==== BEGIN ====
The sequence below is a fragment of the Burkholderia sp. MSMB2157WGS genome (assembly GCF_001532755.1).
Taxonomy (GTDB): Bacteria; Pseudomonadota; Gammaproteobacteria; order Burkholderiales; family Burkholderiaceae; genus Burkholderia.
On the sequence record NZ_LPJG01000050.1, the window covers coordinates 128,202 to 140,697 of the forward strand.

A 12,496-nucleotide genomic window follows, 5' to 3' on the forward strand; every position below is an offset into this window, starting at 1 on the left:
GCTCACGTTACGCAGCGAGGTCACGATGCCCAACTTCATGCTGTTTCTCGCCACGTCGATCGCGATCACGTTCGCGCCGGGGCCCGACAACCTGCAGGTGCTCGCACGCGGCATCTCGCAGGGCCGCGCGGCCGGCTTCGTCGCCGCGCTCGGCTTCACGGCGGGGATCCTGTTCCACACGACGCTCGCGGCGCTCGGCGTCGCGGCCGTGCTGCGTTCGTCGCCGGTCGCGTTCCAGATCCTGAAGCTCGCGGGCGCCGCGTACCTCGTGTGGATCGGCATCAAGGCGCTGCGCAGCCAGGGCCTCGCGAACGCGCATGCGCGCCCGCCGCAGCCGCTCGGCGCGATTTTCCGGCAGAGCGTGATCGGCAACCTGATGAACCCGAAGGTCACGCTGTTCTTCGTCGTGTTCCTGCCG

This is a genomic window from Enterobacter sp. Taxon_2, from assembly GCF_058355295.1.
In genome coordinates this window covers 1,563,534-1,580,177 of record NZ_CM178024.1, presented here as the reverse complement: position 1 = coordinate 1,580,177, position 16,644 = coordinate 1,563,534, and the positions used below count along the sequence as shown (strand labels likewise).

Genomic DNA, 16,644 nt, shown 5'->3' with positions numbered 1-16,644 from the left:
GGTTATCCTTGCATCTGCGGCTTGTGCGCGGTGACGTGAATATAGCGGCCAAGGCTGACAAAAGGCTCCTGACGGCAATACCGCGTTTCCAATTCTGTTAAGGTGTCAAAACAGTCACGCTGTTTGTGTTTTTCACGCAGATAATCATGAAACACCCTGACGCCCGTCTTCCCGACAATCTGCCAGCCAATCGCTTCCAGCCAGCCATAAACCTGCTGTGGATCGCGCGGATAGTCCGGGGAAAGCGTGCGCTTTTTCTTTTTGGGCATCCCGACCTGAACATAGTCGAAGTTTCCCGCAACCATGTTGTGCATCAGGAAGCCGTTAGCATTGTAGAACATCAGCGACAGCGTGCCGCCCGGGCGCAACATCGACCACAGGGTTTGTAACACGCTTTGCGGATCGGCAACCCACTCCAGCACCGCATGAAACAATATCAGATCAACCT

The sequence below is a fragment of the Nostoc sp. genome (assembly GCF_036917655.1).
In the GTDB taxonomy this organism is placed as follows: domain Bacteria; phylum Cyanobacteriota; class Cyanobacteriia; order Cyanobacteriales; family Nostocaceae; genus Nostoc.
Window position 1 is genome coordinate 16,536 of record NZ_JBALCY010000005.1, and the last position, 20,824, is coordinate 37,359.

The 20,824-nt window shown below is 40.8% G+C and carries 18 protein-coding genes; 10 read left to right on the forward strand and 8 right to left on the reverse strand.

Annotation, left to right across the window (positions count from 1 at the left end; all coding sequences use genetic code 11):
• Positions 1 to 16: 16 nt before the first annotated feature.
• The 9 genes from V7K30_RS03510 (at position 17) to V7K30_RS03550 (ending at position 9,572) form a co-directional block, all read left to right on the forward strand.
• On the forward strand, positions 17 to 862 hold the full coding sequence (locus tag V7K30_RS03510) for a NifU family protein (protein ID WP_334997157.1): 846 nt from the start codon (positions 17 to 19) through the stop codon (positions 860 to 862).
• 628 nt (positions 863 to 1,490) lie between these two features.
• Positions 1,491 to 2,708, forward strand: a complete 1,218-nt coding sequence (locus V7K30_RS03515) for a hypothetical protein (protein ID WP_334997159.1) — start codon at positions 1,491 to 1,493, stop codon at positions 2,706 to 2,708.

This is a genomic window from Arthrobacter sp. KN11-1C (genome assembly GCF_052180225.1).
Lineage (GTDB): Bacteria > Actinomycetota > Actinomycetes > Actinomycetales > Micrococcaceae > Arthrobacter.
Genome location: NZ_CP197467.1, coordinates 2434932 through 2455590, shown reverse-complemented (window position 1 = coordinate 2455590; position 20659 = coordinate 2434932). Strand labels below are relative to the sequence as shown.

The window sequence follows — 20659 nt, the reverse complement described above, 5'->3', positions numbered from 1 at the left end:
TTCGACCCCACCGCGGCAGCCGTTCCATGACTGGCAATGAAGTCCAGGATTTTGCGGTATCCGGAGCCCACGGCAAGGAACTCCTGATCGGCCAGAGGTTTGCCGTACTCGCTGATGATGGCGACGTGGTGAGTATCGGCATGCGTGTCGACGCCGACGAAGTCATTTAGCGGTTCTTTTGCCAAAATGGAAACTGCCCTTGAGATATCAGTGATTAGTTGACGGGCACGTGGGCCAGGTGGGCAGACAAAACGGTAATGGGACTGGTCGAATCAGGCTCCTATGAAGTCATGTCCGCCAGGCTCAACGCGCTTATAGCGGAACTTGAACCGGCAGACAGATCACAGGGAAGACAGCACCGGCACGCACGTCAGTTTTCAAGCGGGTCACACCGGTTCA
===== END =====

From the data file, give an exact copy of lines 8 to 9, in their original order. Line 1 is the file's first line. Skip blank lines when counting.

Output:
Genomic DNA, 16,644 nt, shown 5'->3' with positions numbered 1-16,644 from the left:
GGTTATCCTTGCATCTGCGGCTTGTGCGCGGTGACGTGAATATAGCGGCCAAGGCTGACAAAAGGCTCCTGACGGCAATACCGCGTTTCCAATTCTGTTAAGGTGTCAAAACAGTCACGCTGTTTGTGTTTTTCACGCAGATAATCATGAAACACCCTGACGCCCGTCTTCCCGACAATCTGCCAGCCAATCGCTTCCAGCCAGCCATAAACCTGCTGTGGATCGCGCGGATAGTCCGGGGAAAGCGTGCGCTTTTTCTTTTTGGGCATCCCGACCTGAACATAGTCGAAGTTTCCCGCAACCATGTTGTGCATCAGGAAGCCGTTAGCATTGTAGAACATCAGCGACAGCGTGCCGCCCGGGCGCAACATCGACCACAGGGTTTGTAACACGCTTTGCGGATCGGCAACCCACTCCAGCACCGCATGAAACAATATCAGATCAACCT